Faithful means “…..steadfast in affection or allegiance…..firm in adherence to promises or in observance of duty…..” (By permission. From Webster’s Ninth New Collegiate Dictionary copyright 1991 by Merriam-Webster Inc., publisher of the Merriam-Webster (registered) Dictionaries.)
God’s faithfulness is a bit more than even this definition. The term “steadfast” indicates that someone sticks with affection. The term “firm” indicates the same thought of stick to it. In God’s case there is no thought of steadfast and firm. In His case it is part of His nature to be constant in His affection and adherence to promises. He can do nothing else. He cannot, at any point in time, stop His affection or cease to adhere to His promises.
I would like to just list some attributes of God’s faithfulness and add references and comments as needed.
a. God’s Faithfulness Is Long In Duration Deuteronomy 7:8-10
He is just as faithful now as He was three trillion years before the creation. He will be just as faithful three trillion years into eternity as He was when He set the decrees in eternity past. There is nothing that will deter Him, nor alter His course. He will be faithful to Himself and to us throughout eternity. To cease to do less is not within His character.
b. God’s Faithfulness Is Far Reaching In Its Extent Psalm 36:5, “…thy faithfulness reacheth unto the clouds.” I have known many Christian farmers that would say a hearty Amen to that comment from the Psalmist.
c. God’s Faithfulness Is Sure Psalm 89:33,
“Nevertheless, my loving-kindness will I not utterly take from him, nor allow my faithfulness to fail.”
Nothing, not Satan, not man, not anger, nothing can cause God to be less than completely faithful.
d. God’s Faithfulness Assures The Upholding Of Creation Psalm 119:90,
“Thy faithfulness is unto all generations; thou hast established the earth, and it abideth.”
Link this verse with Genesis 8:22 which states,
“While the earth remaineth, seedtime and harvest, and cold and heat, and summer and winter, and day and night shall not cease.”
and you have a good basis for a bold declaration that the fanatics that warn of nuclear annihilation, which warn of the sun exploding, which warn of a premature ice age, are wrong.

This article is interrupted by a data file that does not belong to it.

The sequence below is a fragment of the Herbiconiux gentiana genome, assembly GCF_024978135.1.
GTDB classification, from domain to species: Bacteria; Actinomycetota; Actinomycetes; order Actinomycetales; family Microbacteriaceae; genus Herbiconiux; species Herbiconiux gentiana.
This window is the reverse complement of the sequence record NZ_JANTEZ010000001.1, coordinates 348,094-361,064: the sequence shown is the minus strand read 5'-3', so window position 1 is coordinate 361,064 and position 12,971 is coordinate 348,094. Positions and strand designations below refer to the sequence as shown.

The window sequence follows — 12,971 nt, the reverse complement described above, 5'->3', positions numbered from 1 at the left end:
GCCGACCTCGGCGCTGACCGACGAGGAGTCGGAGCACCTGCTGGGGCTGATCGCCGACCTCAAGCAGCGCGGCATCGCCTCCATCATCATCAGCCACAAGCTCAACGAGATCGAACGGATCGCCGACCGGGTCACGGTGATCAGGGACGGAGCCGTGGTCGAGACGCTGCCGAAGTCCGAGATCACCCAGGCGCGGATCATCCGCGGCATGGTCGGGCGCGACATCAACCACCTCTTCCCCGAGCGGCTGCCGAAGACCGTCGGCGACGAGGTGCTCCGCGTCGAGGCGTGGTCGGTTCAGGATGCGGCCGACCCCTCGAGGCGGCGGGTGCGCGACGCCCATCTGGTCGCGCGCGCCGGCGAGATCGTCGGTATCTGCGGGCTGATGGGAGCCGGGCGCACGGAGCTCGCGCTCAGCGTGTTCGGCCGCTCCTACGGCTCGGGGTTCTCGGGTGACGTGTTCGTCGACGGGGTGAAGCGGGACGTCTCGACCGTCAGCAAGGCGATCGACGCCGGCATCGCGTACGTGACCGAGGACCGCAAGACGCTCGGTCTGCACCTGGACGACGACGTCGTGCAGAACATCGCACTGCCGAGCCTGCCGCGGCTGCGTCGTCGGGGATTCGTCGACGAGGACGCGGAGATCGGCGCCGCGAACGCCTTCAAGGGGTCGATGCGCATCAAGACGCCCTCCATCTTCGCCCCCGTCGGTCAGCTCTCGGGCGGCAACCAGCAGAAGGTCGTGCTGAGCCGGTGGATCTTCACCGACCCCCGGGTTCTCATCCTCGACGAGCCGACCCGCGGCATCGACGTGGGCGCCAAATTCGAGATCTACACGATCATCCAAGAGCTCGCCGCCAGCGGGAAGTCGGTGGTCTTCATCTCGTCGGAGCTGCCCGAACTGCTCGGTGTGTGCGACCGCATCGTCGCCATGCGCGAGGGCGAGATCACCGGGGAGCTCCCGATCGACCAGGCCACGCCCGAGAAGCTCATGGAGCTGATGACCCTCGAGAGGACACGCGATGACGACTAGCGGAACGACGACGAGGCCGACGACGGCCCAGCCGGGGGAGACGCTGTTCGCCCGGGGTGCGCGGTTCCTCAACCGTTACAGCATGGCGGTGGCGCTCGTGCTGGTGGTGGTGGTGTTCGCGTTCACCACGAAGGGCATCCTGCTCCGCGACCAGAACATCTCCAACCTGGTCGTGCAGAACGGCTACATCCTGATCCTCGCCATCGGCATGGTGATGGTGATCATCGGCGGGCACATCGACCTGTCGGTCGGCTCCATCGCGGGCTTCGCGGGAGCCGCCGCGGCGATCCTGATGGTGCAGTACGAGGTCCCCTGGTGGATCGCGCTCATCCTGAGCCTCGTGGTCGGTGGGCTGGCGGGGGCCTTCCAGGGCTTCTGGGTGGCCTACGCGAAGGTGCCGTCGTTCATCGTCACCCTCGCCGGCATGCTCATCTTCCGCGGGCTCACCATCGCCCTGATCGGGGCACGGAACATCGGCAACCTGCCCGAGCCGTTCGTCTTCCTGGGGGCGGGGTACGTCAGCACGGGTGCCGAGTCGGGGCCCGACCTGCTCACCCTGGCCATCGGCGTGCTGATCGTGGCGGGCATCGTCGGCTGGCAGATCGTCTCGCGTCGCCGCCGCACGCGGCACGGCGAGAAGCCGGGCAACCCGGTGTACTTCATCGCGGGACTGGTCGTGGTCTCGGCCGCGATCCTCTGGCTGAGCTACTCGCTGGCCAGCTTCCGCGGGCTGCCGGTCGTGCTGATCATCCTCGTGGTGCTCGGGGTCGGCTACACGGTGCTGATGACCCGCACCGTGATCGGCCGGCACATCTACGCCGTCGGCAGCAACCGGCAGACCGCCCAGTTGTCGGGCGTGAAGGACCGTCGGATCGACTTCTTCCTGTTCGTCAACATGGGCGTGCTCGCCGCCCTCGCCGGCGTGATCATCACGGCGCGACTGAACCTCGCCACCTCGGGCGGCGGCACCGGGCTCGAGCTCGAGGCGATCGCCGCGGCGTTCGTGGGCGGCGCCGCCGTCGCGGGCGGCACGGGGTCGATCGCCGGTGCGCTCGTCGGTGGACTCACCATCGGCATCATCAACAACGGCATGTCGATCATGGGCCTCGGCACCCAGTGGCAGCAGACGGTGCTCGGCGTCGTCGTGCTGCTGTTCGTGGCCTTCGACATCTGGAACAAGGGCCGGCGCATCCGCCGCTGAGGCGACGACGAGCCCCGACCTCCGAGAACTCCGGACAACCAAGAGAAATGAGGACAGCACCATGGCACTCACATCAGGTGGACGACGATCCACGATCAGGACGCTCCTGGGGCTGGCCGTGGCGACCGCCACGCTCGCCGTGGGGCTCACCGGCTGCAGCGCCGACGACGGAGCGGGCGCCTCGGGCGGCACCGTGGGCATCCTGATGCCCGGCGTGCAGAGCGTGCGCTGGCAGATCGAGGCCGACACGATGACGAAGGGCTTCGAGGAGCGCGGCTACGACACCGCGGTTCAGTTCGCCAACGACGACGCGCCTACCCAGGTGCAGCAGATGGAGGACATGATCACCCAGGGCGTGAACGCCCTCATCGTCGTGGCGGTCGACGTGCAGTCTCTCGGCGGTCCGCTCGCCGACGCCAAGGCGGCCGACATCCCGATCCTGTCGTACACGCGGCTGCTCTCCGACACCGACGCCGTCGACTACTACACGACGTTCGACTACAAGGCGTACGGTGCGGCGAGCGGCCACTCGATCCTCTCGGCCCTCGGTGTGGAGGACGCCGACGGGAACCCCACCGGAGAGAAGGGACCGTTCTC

e. God’s Faithfulness Is As A Garment Isaiah 11:5,
“And righteousness shall be the girdle of his loins, and faithfulness the girdle of his waist.”
A garment is something that is close to you and important to you. So, God’s faithfulness should be close to you and important to you.
f. God’s Faithfulness Is Great Lamentations 3:23, “…great is thy faithfulness.” His faithfulness is just as great as He is. As you begin to understand the greatness of God, you will begin to understand the faithfulness of God.
g. God’s Faithfulness Is Set In Heaven Psalm 89:2,
“For I have said, Mercy shall be built up forever;
thy faithfulness shalt thou establish in the very heavens.”
When we understand His promises, and understand that they are backed by the faithfulness of the One that lives in heaven, we can then understand how sure those promises are.
1. His faithfulness guarantees all promises and warnings that He has given, will come to pass. Hebrews 10:23,
“Let us hold fast the profession of our faith without wavering (for he is faithful that promised),”
2. His faithfulness guarantees the continuance of the universe until His plan is completed. Psalm 119:90,
“Thy faithfulness is unto all generations; thou hast established the earth, and it abideth.”
3. His faithfulness guarantees our fellowship with Christ. 1 Corinthians 1:9,
“God is faithful, by whom ye were called
unto the fellowship of his Son, Jesus Christ our Lord.”
4. His faithfulness guarantees our victory over temptation. 1 Corinthians 10:13
5. His faithfulness guarantees us that we will be kept from evil. 2 Thessalonians 3:3
6. His faithfulness guarantees our forgiveness for our sins of everyday life. 1 John 1:9,
“If we confess our sins, he is faithful and just to forgive us our sins, and to cleanse us from all unrighteousness.”
7. His faithfulness guarantees our being preserved until the Day of Christ. 1 Thessalonians 5:23,24
8. His faithfulness guarantees our ability to trust Him in all circumstances
— even trials. Psalm 119:75
9. His faithfulness is not dependant upon our belief. 2 Timothy 2:13